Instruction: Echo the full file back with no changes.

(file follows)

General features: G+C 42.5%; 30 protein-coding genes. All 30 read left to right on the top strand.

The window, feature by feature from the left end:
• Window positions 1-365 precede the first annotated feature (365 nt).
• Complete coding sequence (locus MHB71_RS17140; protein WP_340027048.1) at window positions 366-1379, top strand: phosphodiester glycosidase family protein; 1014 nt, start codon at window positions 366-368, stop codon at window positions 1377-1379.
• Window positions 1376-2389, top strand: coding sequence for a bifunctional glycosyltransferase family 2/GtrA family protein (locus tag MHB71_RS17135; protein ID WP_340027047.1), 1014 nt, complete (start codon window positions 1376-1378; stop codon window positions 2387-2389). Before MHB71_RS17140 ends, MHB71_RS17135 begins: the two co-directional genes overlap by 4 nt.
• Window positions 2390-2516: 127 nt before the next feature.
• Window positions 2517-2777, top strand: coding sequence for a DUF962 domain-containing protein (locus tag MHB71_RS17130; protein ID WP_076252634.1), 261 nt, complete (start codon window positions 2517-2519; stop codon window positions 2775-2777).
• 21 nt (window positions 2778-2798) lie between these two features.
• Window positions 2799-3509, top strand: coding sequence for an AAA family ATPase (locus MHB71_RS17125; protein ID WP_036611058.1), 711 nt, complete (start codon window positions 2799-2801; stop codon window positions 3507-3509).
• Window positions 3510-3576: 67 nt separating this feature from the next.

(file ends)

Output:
General features: G+C 42.5%; 30 protein-coding genes. All 30 read left to right on the top strand.

The window, feature by feature from the left end:
• Window positions 1-365 precede the first annotated feature (365 nt).
• Complete coding sequence (locus MHB71_RS17140; protein WP_340027048.1) at window positions 366-1379, top strand: phosphodiester glycosidase family protein; 1014 nt, start codon at window positions 366-368, stop codon at window positions 1377-1379.
• Window positions 1376-2389, top strand: coding sequence for a bifunctional glycosyltransferase family 2/GtrA family protein (locus tag MHB71_RS17135; protein ID WP_340027047.1), 1014 nt, complete (start codon window positions 1376-1378; stop codon window positions 2387-2389). Before MHB71_RS17140 ends, MHB71_RS17135 begins: the two co-directional genes overlap by 4 nt.
• Window positions 2390-2516: 127 nt before the next feature.
• Window positions 2517-2777, top strand: coding sequence for a DUF962 domain-containing protein (locus tag MHB71_RS17130; protein ID WP_076252634.1), 261 nt, complete (start codon window positions 2517-2519; stop codon window positions 2775-2777).
• 21 nt (window positions 2778-2798) lie between these two features.
• Window positions 2799-3509, top strand: coding sequence for an AAA family ATPase (locus MHB71_RS17125; protein ID WP_036611058.1), 711 nt, complete (start codon window positions 2799-2801; stop codon window positions 3507-3509).
• Window positions 3510-3576: 67 nt separating this feature from the next.